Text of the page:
Urban Institute. August 1, 2013.
The study examines changes in labor force participation during and after the Great Recession and makes comparisons with the recession of 2001. A deceleration in labor force entry rather than an acceleration in labor force exits has driven the decline in labor force participation during and after the Great Recession. The decline in entry rates is concentrated among women, particularly young women and among men ages 55 and older. Moreover, the authors find that the labor force exit rate is lower following the Great Recession than it was following the 2001 recession. [Note: contains copyrighted material].
http://www.urban.org/UploadedPDF/412880-why-are-fewer-people.pdf [PDF format, 6 pages].
Center for American Progress. July 2, 2013.
The structure of the world economy is evolving, with the flow of goods, money, people, and ideas integrating at remarkable speed, and with growth and investment coming increasingly from large and lower-income countries. There is a new geo-economic reality that presents a wealth of opportunities for global growth, but also a wealth of risks to economic well-being now and for the long term. Global economic institutions must evolve as well. The G-20 is leading this charge, but the institution-building has some way to go. As an institution, the G-20 draws its strength from the sense of community fostered among member countries’ leaders and officials. Though all parties have “skin in the game,” coordination to achieve well-known potential welfare gains for the world through stronger, more balanced growth is elusive in this noncooperative world. The central question is: What does the G-20 need to do institutionally to be capable of sustaining cooperation among member countries over the long term? [Note: contains copyrighted material].
http://www.americanprogress.org/wp-content/uploads/2013/07/HershG20-INTRO.pdf Summary [PDF format, 8 pages].
http://www.americanprogress.org/wp-content/uploads/2013/07/HershG20-report.pdf Full Text [PDF format, 44 pages].
YaleGlobal. November 7, 2012.
President Barack Obama has won the hard fought battle for a second term. The President and U.S. politicians must hurry to put finances in order, warns the author. Congress failing to agree on raising taxes or cut spending invoked a deus ex machina of painful automatic cuts and deadlines. Democrats, Wall Street investors, corporations and activists will push a divided Congress to develop a reasonable compromise that does not impose sudden austerity. “The really bad scenario is if a combination of EU recession, U.S. fiscal tightening and Asian slowdown interacted and fed off one another,” the author writes. A healthy global economy depends on U.S. Congress cooperating with President Obama to contain excessive health-care costs and deficits. [Note: contains copyrighted material].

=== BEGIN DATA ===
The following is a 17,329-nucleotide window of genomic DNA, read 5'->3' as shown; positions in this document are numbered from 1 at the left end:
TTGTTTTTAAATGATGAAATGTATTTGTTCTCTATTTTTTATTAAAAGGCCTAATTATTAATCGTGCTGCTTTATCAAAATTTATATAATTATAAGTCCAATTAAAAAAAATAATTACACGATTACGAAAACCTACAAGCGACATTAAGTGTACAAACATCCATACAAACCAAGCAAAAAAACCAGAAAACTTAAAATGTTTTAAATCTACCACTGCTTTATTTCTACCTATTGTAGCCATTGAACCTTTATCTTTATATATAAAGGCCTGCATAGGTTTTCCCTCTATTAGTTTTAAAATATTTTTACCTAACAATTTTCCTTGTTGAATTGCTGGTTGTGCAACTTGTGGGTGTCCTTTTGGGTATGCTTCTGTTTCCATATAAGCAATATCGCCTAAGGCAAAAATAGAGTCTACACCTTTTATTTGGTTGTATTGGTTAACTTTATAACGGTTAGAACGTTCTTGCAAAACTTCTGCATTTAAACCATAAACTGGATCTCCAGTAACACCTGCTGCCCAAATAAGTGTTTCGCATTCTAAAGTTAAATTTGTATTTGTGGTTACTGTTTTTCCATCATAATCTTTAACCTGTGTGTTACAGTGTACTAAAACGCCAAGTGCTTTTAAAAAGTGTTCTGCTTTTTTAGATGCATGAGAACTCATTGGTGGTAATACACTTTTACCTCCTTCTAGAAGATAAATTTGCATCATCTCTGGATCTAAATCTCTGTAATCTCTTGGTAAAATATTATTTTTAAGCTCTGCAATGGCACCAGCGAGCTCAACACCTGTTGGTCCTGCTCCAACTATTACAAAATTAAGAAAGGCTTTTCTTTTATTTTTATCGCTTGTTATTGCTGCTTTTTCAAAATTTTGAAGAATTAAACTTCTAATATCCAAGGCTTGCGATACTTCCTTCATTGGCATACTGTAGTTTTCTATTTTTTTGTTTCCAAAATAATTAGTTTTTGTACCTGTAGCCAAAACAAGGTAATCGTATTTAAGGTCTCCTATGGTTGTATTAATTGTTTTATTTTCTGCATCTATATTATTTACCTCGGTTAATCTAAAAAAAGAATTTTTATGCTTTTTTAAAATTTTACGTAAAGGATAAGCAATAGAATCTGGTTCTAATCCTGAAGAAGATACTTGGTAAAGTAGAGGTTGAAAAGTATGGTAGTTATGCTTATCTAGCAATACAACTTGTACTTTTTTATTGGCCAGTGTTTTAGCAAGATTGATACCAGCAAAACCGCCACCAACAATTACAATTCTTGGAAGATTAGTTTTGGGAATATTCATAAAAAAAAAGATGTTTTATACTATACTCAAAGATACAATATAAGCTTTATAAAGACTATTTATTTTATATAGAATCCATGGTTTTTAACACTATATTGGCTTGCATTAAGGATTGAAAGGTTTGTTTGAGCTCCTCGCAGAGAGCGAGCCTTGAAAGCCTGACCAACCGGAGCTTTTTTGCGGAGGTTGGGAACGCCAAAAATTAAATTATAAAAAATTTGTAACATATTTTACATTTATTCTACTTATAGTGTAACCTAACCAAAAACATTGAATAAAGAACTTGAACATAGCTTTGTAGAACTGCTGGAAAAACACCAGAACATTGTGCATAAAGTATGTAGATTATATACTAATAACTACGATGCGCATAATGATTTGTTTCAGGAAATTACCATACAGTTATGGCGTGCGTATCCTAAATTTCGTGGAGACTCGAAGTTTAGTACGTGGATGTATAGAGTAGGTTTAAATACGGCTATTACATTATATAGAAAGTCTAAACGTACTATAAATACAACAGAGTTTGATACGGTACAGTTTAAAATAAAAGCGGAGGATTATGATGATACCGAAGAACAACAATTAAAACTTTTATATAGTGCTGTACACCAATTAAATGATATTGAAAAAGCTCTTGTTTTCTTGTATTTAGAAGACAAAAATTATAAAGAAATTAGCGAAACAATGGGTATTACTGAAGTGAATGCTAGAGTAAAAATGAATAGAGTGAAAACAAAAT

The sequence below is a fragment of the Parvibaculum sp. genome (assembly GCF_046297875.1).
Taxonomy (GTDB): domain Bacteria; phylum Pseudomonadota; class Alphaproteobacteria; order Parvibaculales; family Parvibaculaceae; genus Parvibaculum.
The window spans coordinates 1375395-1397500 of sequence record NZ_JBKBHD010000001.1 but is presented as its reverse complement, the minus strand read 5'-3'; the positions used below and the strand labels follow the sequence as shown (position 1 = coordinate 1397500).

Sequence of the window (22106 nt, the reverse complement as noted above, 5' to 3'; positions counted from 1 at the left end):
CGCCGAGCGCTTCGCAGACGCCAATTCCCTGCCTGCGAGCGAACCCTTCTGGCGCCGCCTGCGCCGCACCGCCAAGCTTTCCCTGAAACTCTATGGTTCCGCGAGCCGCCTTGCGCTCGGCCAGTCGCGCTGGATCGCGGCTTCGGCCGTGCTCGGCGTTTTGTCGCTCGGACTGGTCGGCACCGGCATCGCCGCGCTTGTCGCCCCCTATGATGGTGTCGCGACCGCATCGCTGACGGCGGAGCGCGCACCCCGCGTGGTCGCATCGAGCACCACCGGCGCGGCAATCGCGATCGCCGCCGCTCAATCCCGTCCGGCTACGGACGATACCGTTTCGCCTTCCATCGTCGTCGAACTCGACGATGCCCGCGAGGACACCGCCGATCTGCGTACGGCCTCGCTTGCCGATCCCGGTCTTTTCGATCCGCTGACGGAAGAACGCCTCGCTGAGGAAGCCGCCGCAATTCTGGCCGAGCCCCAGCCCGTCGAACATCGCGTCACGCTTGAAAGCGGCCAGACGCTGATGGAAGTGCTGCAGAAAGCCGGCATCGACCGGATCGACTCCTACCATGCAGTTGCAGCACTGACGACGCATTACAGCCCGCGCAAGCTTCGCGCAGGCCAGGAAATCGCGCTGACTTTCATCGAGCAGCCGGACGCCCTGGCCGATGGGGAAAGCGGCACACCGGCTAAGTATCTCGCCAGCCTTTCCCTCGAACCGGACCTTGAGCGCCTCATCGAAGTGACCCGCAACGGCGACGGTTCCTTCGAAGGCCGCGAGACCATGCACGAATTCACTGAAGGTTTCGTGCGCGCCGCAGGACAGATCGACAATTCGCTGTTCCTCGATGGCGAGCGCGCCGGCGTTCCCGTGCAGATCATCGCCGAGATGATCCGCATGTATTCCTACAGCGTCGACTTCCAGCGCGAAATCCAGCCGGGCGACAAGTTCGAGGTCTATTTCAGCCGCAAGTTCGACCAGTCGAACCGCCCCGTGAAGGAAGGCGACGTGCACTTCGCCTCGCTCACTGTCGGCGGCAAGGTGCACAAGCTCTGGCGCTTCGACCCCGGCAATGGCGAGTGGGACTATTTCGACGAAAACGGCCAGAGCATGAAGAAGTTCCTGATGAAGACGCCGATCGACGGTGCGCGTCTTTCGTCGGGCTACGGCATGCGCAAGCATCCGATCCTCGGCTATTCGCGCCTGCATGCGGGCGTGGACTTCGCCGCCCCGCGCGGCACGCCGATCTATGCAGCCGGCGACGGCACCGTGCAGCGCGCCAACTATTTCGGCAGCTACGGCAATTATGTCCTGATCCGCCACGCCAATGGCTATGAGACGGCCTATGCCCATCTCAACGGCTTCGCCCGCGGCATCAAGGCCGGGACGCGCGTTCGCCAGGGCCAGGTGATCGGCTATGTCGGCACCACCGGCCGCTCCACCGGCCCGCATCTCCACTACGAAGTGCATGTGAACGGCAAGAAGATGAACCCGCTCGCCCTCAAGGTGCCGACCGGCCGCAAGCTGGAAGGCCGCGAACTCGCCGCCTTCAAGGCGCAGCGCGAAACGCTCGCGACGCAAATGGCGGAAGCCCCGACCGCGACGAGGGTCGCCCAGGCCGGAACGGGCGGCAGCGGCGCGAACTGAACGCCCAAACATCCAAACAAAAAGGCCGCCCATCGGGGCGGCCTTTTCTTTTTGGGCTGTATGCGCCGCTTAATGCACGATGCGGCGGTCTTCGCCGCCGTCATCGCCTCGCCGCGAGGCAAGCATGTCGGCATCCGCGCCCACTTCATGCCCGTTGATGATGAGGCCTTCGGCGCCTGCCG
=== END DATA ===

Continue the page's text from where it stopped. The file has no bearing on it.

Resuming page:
Congressional Research Service, Library of Congress. October 19, 2012.
The global financial crisis and the U.S. recession, during the 19 months from December 2007 through June 2009, caused the U.S. trade deficit to decrease, or lessen, from August 2008 through May 2009. Since then it has begun to increase again as recovery has commenced. The financial crisis caused U.S. imports to drop faster than U.S. exports, but that trend has reversed as U.S. demand for imports recovers.
http://www.fas.org/sgp/crs/misc/RL33577.pdf [PDF format, 38 pages].
Urban Institute. October 15, 2012.
Even before the sharp and enduring increase in unemployment brought on by the Great Recession, policymakers and researchers were concerned about the “hollowing out” of the U.S. labor market. Over the last 25 years, employment and earnings growth for workers in middle-skill jobs has lagged behind growth for those in jobs requiring both the highest- and lowest-skilled workers. This phenomenon, known as “job polarization,” is most often attributed to new technologies and offshoring of manufacturing processes, which replace middle-skill jobs but complement high-skill jobs. [Note: contains copyrighted material].
http://www.urban.org/UploadedPDF/412680-Job-Polarization-and-the-Great-Recession.pdf [PDF format, 7 pages].